posted Thursday November 6th, 2014
I’ve been spending quite a bit of time in synagogue.
No, I haven’t found religion. It’s bar/bat mitzvah season. Those kids my friends and family had 13 (or so) years ago are all grown up (sort of) and many are participating in the traditional coming-of-age ceremony for Jews.
I love watching these kids get up in front of dozens of people and practice what others have preached for centuries — continuing traditions, creating their own community, demonstrating pride in their heritage.
I want that for my own kids. Ray agrees. He was raised Catholic, but abandoned that ship long ago and we’ve raised our girls as Jews — if you count apples and honey at Rosh Hashanah and seders with themes like “Heavy Metal Seder” and “Passover on a Stick” at Passover. They’ve had no formal Jewish education; they are certainly not ready for bat mitzvahs.
And yet, if it’s going to happen, it’s time. Past due, actually.
So this afternoon, I have an appointment with a rabbi. I’m starting at the temple where I was bat mitzvahed. I called last week to get on the rabbi’s schedule and the receptionist asked me to spell my last name. I started very slowly then stopped and said, “I guess I don’t have to spell so slowly for you?”
She laughed. In Phoenix, one grows accustomed to spelling an “exotic” name like Silverman several times — no one ever gets it right. I often find myself translating Yiddish terms, explaining even the most basic Jewish holiday. My high school was lily white; as a Jew, I was the minority. I still am, most of the time. So are my girls.
Before Annabelle was born, Ray told me, “I want the girls to know they are Jewish. I don’t want someone else telling them.”
I loved that. But actually educating Annabelle about Judaism has been awkward, since she announced when she was a toddler that she doesn’t believe in god.
No surprise, springing from our firmly agnostic household. I stopped believing when I was in first grade — I remember where I was standing in the Temple Solel arts and crafts room, shellacking a challah or gluing macaroni into the shape of a Star of David, when I suddenly stopped and thought, “Oh, this is all supposed to be about god? Well, that’s ridiculous.”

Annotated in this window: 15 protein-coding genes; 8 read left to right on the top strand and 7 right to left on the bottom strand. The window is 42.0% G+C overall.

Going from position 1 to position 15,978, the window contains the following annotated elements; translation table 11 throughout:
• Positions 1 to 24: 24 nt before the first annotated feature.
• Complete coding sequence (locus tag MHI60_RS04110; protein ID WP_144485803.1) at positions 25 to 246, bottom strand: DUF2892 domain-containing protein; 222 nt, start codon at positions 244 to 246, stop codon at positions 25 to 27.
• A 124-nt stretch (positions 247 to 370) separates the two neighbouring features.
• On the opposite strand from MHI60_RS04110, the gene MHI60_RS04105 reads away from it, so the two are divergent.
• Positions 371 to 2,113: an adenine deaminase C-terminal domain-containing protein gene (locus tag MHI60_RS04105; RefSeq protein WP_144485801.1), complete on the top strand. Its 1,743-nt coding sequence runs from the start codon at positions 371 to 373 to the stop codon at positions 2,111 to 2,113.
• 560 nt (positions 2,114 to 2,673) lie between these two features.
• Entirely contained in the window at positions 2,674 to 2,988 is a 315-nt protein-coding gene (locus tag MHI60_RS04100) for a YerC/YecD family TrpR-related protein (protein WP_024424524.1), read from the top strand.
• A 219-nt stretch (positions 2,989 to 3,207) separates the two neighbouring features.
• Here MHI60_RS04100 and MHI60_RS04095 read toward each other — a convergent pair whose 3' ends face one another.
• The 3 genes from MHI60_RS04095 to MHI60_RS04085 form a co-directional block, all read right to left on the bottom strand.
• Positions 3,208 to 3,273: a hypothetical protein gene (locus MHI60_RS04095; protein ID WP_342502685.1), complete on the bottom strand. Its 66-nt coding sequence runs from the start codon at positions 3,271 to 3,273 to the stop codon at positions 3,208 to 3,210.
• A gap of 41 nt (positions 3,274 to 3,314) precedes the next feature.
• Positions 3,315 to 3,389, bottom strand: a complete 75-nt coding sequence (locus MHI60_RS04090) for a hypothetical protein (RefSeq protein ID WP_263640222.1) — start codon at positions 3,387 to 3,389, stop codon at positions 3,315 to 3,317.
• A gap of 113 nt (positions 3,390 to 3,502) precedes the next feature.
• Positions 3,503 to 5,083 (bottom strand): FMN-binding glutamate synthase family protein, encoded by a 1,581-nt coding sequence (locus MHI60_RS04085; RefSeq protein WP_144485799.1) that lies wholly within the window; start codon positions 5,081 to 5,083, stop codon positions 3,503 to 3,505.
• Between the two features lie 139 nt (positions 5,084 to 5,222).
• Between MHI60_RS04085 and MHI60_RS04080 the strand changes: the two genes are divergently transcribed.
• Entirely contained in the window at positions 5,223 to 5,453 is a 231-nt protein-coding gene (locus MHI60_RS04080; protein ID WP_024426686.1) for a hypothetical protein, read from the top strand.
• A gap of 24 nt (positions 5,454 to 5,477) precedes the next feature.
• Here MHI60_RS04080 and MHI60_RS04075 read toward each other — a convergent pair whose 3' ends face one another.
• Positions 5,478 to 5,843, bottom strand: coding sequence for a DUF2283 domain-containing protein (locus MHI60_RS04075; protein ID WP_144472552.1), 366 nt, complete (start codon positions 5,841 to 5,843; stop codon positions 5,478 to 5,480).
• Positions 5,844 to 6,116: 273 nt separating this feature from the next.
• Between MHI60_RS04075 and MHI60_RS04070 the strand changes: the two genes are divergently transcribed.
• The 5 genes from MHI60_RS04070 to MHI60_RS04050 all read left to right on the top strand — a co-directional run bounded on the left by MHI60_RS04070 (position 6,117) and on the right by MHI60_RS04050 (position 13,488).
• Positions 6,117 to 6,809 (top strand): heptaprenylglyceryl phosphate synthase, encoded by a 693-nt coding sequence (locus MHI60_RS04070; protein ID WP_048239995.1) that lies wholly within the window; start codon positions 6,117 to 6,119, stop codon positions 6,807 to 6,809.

I did enjoy the arts and crafts, though. And the music and feeling of community. But after my Bat Mitzvah, as I like to tell people, I took the Lucite and ran. (If you were around in the mid 70s, you’ll get the joke.) My religious education ended there — and I was guilty about that for a long time. I’m not anymore. I no longer went to services, and yet, my Jewish identity remained. I’m proud to be Jewish, and I still remember the words to the prayers, which I murmur along during all those bar and bat mitzvah ceremonies, feeling connected — to something, if not a traditional sense of god.
It’s hard to imagine Sophie having a bona fide bat mitzvah, which is on my list of things to discuss with the rabbi today. I have talked about it with the girls, and they decided they’d rather have a b’nai mitzvah, which means two people doing it together — and I love that idea. Annabelle says she doesn’t want the spotlight all to herself, she’d rather be there to help Sophie. Sophie says she’ll leave the Hebrew to Annabelle. I think they will both find meaning in studying Judaism and learning a torah portion (a story from the Old Testament), and Sophie’s already planning her “mitzvah project,” which involves giving back to the community in some way.
For my part, I like the idea of educating our friends about our heritage, putting together a program that explains the meaning behind the traditions. I haven’t seen a copy in years but I still remember the program my mom made for my bat mitzvah; she cut out tiny illustrations from The New Yorker and put them between the prayers and it made me feel so special.
Ray has been okay with it so far. “Huh?” he asked, when I told him the latest plan. “A benign mitzvah?”
That sounds about right to me. This morning I called to confirm my meeting with the rabbi. “Wait a second,” his secretary said. “He wrote it his calendar himself. Amy Silverstein?”
I’m not religious but I’m big on signs, and that might be a sign that this won’t be the right place for us. We may go rogue — but we’re going to do it, one way or another. I’ll let you know when we have a date.